Corn market is seen steady to firm on concerns about wet soils and flooding in the northern Plains and Midwest increasing late planting risks. The weekly CFTC report showed funds increased their record net short to 261,326 futures and options in the week ended March 19 and commercials further reduced their record small net-short positions to 5,820 contracts. This remains the fuel for a major rally with any bullish surprises in the USDA reports at the end of the week or continued wet conditions lasting into the end of April.
Soybean futures are seen firm on hopes for additional Chinese soybean purchases this week. China reduced its global soybean imports 18% to 4.456 MMT in February, including 1.986 MMT from Brazil. U.S. soybean shipments to China rose to 907,754 MT in February, up from 135,814 MT in January and just a fraction of last February’s 3.35 MMT. The CFTC reports showed funds reduced net-short positions 26,205 contracts to 63,992 futures and options last week, still the biggest bearish bet for this time of the year. Commercials cut their net-long position to 1,539 futures and options but remain the largest ever for this time of the year despite record supplies coming quickly from South America. Funds also bought back a chunk of net-short positions last week, but still hold the largest bearish bet ever for this time of the year.
Wheat futures are seen mixed this morning waiting on tonight’s monthly USDA crop conditions state updates. Rains seen aiding HRW crops but keep SRW areas too wet in some areas. Managed funds increased net-short positions to the 73,506 in SRW wheat futures as of March 19, the largest since April. Funds were net short a record 51,380 contracts in the HRW market, CFTC data showed on Friday.
Cattle: Steady to firm
Cattle futures seen steady to mixed, watching the hog market for direction. The week’s cattle slaughter was an estimated 631,000 head, versus 611,377 head last year, with Friday’s kill 113,000 head and Saturday’s kill 42,000 head. Packer beef margins for the week were a positive $93.25 per head, versus a
positive $99.08 the week before, according to HedgersEdge.com. Beef prices were mixed on Friday and up for the week with Choice slipping 22 cents to $229.09, but still up $2.01 for the week. Cattle on fed report Friday was slightly negative. Total inventory in feedlots on March 1 were 0.7% larger than a year ago, compared with expectations for a 0.4% decline. Placements rose a larger-than-expected 2.2% in February from a year earlier and marketings increased a smaller 0.5% from last year. Higher placements year-on-year in Nebraska and Iowa were slightly surprising considering feedlot conditions there. USDA’s Cold Storage Report shows there were 479.3 million lbs. of beef in the nation’s freezers as of Feb. 28, roughly 10.7 million lbs. lighter than what we anticipated and a 30.9-million-lb. drop from January. The 10-year average drop for this period is 18.5 million pounds. The outsized drop is even more impressive with higher production in February, confirming strong beef demand.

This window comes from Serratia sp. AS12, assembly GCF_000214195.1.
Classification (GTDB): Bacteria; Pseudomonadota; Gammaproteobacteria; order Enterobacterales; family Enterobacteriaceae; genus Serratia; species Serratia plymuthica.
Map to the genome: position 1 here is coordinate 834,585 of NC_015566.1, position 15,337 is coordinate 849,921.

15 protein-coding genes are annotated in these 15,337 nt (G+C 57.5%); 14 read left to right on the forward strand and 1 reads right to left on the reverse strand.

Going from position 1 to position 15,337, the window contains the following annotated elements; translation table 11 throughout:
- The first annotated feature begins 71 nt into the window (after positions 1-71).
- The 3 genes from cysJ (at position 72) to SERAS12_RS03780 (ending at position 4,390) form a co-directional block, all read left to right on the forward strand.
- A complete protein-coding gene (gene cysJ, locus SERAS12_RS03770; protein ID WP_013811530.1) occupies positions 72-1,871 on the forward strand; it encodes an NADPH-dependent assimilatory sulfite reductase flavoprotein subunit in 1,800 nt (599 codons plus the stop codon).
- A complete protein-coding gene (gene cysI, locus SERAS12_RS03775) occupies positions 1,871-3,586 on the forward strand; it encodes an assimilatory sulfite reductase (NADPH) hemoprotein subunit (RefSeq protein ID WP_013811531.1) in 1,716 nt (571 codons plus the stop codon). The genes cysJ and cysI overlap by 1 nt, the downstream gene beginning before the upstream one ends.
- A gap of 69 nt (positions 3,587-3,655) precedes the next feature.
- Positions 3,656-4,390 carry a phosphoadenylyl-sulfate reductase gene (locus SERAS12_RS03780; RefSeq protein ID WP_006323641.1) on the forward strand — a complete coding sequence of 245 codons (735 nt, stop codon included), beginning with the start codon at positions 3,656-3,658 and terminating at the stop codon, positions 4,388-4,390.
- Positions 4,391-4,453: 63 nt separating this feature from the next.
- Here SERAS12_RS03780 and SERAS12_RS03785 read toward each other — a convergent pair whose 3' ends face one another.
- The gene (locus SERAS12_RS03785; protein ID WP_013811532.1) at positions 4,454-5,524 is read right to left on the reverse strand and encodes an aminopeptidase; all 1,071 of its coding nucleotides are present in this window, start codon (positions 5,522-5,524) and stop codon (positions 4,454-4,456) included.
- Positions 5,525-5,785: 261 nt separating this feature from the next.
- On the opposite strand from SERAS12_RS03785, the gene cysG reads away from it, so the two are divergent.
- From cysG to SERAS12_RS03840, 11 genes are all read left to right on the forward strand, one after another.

Hog futures seen steady to firm, but a pause would not be a surprise at some point this week after this month’s surge in prices. National cash hog prices jumped another $2.29 on Friday to $66.44, up $12.24 last week and $21.72 this month! The pork cutout values rose $8.90 last week to $77.79 and up $17.30. Pork margins were positive by $21.26 per head, versus a positive $28.81 per head the week before. Some may see the March 1 cold storage report slightly disappointing for the pork market at first blush, with stocks climbing 53.2 million lbs. (9.5%) from the end of January to 616.0 million pounds. On average, stocks typically surge 33.1 million lbs. over the period. Pork production jumped 5.3% in February, and some of that supply may have been withheld by packers and exporters in anticipation of increased Chinese buying. China imported 81,493 MT of world pork supplies in February, up 13.6% China has reported an outbreak of a highly pathogenic strain of H7N9 bird flu at a zoo in northeast Liaoning province, the country’s ag ministry said Monday. The virus was first detected in a flock of peacocks. from the year prior. So far this year, the country has imported 207,041 MT of the meat, up 10.1% from year-ago.